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AUTO HISTORY

Motor Illustrator: Paul Bransom

December 1904 cover. The Christmas cover is a snowy winter scene with a well-dressed couple gathering pine branches and holly into their open car.

December 1904 cover. The Christmas cover is a snowy winter scene with a well-dressed couple gathering pine branches and holly into their open car.


Paul John Bransom (July 26, 1885 — July 1979), while primarily known as a wildlife illustrator, was an illustrator, cartoonist, and painter. Born in Washington, D.C., he developed an early love of animals, sketching them around his neighborhood and at the National Zoo. He left school at age 13 to become an apprentice draftsman assisting with mechanical drawings for the U.S. Patent Office. That work primed him for successive jobs at the Southern Railroad Co. and General Electric where he produced technical drawings.

In 1903, the then 17-year old Bransom moved to New York and began work on the New York Evening Journal (1904-1907), drawing the cartoon strip, "The Latest News from Bugville" and other cartoons. Also during that time he was penning cartoons for MoToR and doing freelance work for the New International Encyclopedia. In the course of that work, he struck up friendships with, and learned from, other cartoonists, men like Gus Dirks ("Katzenjammer Kids"), T.S. Sullivant, Charles Sarka, Walt Kuhn, and others.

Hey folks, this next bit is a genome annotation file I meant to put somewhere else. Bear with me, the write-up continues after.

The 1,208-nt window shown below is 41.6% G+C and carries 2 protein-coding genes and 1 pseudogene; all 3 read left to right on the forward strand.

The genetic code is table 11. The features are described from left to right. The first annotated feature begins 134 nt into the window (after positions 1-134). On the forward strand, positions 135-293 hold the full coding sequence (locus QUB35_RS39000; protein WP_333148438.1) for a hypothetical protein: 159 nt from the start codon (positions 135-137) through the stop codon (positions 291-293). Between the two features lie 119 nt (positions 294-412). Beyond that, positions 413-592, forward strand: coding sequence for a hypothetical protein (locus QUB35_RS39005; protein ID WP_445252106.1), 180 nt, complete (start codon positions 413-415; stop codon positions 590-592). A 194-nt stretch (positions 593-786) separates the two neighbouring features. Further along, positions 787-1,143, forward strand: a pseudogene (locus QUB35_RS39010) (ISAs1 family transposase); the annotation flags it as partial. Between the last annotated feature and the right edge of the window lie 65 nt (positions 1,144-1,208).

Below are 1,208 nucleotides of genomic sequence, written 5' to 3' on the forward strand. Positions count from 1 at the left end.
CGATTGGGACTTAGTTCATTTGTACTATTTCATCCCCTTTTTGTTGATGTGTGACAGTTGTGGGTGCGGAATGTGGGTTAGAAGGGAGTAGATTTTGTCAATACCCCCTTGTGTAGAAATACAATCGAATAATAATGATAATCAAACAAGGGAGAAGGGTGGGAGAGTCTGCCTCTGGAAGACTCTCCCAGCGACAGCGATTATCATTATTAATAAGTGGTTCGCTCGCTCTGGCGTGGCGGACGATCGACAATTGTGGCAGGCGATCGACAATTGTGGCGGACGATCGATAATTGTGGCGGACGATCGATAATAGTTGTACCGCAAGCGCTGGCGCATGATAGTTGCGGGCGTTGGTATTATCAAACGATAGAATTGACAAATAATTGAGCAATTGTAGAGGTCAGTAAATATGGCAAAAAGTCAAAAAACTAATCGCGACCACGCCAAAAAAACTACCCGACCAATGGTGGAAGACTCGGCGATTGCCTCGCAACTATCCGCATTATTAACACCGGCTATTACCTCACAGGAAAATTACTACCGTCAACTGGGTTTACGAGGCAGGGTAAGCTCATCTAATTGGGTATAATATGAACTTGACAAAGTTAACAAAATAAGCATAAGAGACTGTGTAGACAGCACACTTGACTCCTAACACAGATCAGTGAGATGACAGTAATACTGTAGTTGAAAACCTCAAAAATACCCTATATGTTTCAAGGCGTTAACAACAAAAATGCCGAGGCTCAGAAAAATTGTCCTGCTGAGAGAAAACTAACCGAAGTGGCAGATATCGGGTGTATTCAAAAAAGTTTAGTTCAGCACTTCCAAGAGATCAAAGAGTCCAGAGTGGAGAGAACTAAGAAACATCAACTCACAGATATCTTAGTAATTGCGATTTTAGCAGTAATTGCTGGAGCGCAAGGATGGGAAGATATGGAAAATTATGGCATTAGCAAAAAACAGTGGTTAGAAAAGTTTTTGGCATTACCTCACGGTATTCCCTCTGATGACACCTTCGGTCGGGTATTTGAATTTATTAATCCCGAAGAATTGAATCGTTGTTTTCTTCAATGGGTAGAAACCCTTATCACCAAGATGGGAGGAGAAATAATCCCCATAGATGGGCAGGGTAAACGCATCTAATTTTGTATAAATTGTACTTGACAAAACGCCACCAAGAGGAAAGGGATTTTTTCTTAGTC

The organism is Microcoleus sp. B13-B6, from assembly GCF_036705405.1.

True to his early love of animals, he sketched so often at the New York Zoological Park that the director let him use a room near the lion house as his studio. He broke into the big time when Saturday Evening Post bought several of his drawings to grace the magazine's cover about 1906. He would go on to do illustrations for Country Gentleman, McClure's, Harper's, Good Housekeeping, The Illustrated Sunday Magazine, Ladies Home Journal, and many other publications. His book work began about 1912 with Call of the Wild and soon included The Wind in the Willows, Just So Stories, and many, many others. It was also about this time that he extended his illustrations into advertising.

In 1917, he and his wife built a home and studio in the Adirondacks and split their time between that home and one in New York City. His first solo exhibition was held at Arden Gallery in New York, one of nearly twenty such exhibitions for him. In 1949, the Bransoms purchased a summer home near Jackson Hole, Wyoming, where the artist welcomed friends and taught outdoor art classes for Teton Artists, Associated, until ill health sent him back East in 1962.

A member of the American Watercolor Society, the American Artists' Professional League, the Salmagundi Club, the Dutch Treat Club, and the Boone and Crockett Club, he remained active to old age, dying at 94 in Quakertown, Pennsylvania.

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